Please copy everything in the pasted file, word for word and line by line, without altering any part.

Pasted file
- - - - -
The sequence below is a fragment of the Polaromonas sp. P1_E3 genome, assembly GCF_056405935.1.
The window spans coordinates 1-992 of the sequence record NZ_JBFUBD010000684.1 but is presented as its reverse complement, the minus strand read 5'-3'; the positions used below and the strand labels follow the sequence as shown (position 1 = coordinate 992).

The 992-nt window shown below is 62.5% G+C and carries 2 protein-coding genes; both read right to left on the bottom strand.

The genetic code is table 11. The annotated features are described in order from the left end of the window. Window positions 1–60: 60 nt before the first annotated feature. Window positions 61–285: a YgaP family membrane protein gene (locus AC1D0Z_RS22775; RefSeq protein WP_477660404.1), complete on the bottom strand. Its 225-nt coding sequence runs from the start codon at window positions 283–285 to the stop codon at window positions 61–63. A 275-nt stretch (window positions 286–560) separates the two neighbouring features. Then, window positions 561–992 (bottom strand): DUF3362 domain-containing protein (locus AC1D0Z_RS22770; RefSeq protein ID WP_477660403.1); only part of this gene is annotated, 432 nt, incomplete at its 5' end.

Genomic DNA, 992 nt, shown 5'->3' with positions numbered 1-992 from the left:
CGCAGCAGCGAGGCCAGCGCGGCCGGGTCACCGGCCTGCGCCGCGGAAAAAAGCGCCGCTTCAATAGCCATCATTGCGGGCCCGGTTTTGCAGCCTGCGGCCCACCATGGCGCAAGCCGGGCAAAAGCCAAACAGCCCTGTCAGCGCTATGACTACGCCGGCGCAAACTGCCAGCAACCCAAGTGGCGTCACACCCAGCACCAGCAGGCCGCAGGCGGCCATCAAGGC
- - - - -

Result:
The sequence below is a fragment of the Polaromonas sp. P1_E3 genome, assembly GCF_056405935.1.
The window spans coordinates 1-992 of the sequence record NZ_JBFUBD010000684.1 but is presented as its reverse complement, the minus strand read 5'-3'; the positions used below and the strand labels follow the sequence as shown (position 1 = coordinate 992).

The 992-nt window shown below is 62.5% G+C and carries 2 protein-coding genes; both read right to left on the bottom strand.

The genetic code is table 11. The annotated features are described in order from the left end of the window. Window positions 1–60: 60 nt before the first annotated feature. Window positions 61–285: a YgaP family membrane protein gene (locus AC1D0Z_RS22775; RefSeq protein WP_477660404.1), complete on the bottom strand. Its 225-nt coding sequence runs from the start codon at window positions 283–285 to the stop codon at window positions 61–63. A 275-nt stretch (window positions 286–560) separates the two neighbouring features. Then, window positions 561–992 (bottom strand): DUF3362 domain-containing protein (locus AC1D0Z_RS22770; RefSeq protein ID WP_477660403.1); only part of this gene is annotated, 432 nt, incomplete at its 5' end.

Genomic DNA, 992 nt, shown 5'->3' with positions numbered 1-992 from the left:
CGCAGCAGCGAGGCCAGCGCGGCCGGGTCACCGGCCTGCGCCGCGGAAAAAAGCGCCGCTTCAATAGCCATCATTGCGGGCCCGGTTTTGCAGCCTGCGGCCCACCATGGCGCAAGCCGGGCAAAAGCCAAACAGCCCTGTCAGCGCTATGACTACGCCGGCGCAAACTGCCAGCAACCCAAGTGGCGTCACACCCAGCACCAGCAGGCCGCAGGCGGCCATCAAGGC